Jobs disappointed in December, but unemployment fell to 3.9%

It was a major disappointment: Economists had forecast job growth at twice that number.

Wells Fargo economist Sarah House said, “We just have to admit that this is still such an unusual time. It’s hard to tell at the best of times.”

A lot of the models used by economists are not optimized to capture labor shortages, for example, she told CNN Business.

Earlier in the week, the ADP Employment Report Counts over 800,000 private sector jobs For December – fostering hopes of a strong end to the year. That release is regarded as a bellwether for the official jobs report, although the two are not correlated.

But the diminished gains send a clear message. Recovery is still not complete.

year of trial

The unemployment rate fell to 3.9% in December, marking a new pandemic-era low. At the same time, the labor force participation rate was unchanged from November at 61.9%, yet 1.5 percentage points lower than in February 2020.

The unemployment rate for white, Asian and Hispanic workers fell in December, while unemployment for black workers rose.

At the end of the year in February 2020, the nation was still down by 3.6 million jobs, compared to before the pandemic.

Still, 2021 will go down in history as year of record-breaking job growth: US said 6.4 million jobs last year, the highest since records began in 1939. Every single month brought benefits in jobs.

Wells Fargo economist House said, “We’ve made massive inroads to address the job shortage … If you look at the overall state of the labor market, it’s impressive.”

In a sense, even the labor shortage, which is affecting businesses, is a relatively good problem, she said: “It’s in stark contrast to the two years of that Great Recession.”

To be sure, 2020 was also a year of unprecedented job gains. But due to heavy losses at the start of the pandemic, the economy recorded a net loss of jobs that year.

ommicron forward

Economists are worried that the start of 2022 could be rocky for the labor market. There are increasing infections due to the Omicron type of coronavirus burden on workers and businesses alike,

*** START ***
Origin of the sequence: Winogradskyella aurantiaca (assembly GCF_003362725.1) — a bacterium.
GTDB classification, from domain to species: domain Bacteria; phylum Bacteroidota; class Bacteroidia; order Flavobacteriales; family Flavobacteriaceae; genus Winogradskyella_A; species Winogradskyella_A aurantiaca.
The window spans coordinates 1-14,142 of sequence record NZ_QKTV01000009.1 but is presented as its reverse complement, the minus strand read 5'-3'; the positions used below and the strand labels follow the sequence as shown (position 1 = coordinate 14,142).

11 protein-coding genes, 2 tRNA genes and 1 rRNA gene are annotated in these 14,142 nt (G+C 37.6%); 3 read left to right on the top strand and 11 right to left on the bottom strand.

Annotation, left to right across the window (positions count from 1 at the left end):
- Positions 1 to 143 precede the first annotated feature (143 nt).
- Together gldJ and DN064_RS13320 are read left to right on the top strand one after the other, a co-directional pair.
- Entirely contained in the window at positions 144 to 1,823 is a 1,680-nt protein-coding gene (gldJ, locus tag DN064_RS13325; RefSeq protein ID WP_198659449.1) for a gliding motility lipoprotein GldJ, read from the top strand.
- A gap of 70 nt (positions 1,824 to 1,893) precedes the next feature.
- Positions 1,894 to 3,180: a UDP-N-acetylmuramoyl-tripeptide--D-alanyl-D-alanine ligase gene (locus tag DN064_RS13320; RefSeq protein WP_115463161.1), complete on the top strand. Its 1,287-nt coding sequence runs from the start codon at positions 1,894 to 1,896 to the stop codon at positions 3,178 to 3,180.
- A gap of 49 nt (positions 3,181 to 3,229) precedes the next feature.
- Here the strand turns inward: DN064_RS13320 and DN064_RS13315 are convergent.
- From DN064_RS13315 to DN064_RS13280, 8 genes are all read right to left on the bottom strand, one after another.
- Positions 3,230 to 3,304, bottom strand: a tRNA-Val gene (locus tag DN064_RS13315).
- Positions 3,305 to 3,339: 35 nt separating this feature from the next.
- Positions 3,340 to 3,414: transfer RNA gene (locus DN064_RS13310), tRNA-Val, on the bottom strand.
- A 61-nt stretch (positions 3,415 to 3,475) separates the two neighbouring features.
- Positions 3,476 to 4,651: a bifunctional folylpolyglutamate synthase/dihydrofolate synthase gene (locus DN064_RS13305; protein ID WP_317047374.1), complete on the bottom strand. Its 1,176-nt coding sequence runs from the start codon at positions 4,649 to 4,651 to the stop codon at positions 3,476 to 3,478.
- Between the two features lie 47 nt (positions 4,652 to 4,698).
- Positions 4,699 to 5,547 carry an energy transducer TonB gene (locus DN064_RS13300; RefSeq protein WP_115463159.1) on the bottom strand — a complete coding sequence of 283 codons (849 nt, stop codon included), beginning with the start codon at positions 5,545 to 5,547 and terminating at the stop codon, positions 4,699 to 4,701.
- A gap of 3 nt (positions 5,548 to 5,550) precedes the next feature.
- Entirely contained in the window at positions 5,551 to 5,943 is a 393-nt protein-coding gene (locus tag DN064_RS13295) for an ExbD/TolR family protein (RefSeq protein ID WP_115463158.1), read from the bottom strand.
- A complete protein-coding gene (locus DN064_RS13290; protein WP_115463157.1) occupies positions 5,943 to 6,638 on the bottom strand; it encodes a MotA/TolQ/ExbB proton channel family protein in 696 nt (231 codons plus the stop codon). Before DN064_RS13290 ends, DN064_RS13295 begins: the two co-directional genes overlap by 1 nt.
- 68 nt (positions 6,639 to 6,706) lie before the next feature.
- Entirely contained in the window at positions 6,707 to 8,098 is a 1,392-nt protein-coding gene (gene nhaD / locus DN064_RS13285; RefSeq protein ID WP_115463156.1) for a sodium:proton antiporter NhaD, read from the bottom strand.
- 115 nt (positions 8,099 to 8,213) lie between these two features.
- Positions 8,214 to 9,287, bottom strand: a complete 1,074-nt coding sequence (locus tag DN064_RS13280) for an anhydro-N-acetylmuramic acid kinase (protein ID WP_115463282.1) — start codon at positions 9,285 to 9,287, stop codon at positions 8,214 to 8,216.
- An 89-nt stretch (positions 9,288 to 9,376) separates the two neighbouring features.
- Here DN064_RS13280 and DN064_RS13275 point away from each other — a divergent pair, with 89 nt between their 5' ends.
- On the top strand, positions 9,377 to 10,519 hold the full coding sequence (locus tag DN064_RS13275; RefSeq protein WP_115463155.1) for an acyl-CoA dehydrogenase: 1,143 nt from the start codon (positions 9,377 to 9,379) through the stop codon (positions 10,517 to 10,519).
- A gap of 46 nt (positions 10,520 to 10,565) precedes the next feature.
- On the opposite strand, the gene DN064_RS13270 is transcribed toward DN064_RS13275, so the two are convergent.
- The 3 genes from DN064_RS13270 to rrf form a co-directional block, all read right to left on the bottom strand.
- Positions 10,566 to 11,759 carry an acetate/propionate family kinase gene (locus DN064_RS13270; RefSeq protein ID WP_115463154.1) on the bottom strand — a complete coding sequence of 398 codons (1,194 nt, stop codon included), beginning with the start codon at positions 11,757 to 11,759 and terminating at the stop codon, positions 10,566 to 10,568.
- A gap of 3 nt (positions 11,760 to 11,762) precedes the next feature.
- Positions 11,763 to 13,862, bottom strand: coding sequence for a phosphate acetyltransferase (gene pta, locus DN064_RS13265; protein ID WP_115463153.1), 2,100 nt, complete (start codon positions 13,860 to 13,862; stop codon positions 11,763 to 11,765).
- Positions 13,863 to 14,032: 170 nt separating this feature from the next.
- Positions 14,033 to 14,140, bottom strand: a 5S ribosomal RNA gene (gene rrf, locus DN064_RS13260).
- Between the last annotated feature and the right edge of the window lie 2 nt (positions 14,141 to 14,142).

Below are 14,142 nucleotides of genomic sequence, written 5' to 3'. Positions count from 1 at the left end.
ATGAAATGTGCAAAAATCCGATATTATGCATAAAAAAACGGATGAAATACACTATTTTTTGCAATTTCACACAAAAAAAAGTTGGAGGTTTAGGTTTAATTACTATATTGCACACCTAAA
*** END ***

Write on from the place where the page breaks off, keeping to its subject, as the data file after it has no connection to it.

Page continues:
But because the surveys on which the jobs report is based are conducted in the middle of the month, the December report has not yet reflected the Omicron effect. In January it will be different.

“I think Omicron is definitely going to have a big headwind for January. But I also think you’ll have seasonal tailwinds: January is [traditionally] Biggest month for layoffs, but because businesses have had such a hard time getting workers, you won’t see “layoffs” this year, House said.

Winners and Losers in December

The leisure and hospitality industry gained jobs with a modest 53,000 pairs, but the industry remains below 1.2 million positions compared to pre-pandemic times.

Professional and business services, manufacturing, construction and transportation and warehousing also added jobs last month.

Meanwhile, retail — which usually adds a lot of jobs that go into the holiday period — showed a seasonally adjusted decline. That’s because even though the sector may have actually hired more workers, the seasonal adjustment is based on the much larger gains historically seen at this time of year.

With the rise in warehousing and logistics jobs, these trends reflect how much consumer behavior has shifted online during the pandemic. And with a risk from Omicron, online shopping likely won’t be out of fashion any time soon.

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